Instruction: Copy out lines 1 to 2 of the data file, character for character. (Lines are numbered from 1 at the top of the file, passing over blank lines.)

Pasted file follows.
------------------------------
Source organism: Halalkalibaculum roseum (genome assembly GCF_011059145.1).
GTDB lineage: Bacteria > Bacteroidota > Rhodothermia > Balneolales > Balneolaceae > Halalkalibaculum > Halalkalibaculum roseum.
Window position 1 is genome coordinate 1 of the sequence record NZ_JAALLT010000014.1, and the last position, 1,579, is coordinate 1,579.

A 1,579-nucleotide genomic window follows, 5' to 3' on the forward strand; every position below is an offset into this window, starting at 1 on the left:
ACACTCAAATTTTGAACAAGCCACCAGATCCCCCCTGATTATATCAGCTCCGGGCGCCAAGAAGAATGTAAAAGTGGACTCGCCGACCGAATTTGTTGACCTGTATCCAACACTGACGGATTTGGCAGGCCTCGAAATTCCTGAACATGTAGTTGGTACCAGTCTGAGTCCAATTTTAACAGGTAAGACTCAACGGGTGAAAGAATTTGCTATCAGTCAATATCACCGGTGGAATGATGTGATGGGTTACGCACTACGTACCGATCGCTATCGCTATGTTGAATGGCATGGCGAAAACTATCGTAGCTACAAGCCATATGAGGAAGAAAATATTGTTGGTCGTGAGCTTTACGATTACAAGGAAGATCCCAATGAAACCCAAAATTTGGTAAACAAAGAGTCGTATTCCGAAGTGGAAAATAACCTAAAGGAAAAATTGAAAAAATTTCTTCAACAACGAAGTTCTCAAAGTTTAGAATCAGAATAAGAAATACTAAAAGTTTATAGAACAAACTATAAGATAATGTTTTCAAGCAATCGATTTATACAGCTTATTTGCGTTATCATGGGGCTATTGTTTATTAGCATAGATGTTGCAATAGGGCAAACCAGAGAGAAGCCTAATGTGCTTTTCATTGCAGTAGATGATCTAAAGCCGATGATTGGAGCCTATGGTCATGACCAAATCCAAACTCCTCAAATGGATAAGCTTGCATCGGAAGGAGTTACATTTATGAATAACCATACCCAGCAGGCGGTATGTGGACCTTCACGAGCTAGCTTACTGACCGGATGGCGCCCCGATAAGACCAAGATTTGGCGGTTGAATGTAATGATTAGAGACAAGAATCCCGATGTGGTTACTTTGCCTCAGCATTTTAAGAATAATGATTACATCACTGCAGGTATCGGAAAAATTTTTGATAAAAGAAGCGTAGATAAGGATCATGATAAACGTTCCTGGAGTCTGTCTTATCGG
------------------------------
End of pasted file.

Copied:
Source organism: Halalkalibaculum roseum (genome assembly GCF_011059145.1).
GTDB lineage: Bacteria > Bacteroidota > Rhodothermia > Balneolales > Balneolaceae > Halalkalibaculum > Halalkalibaculum roseum.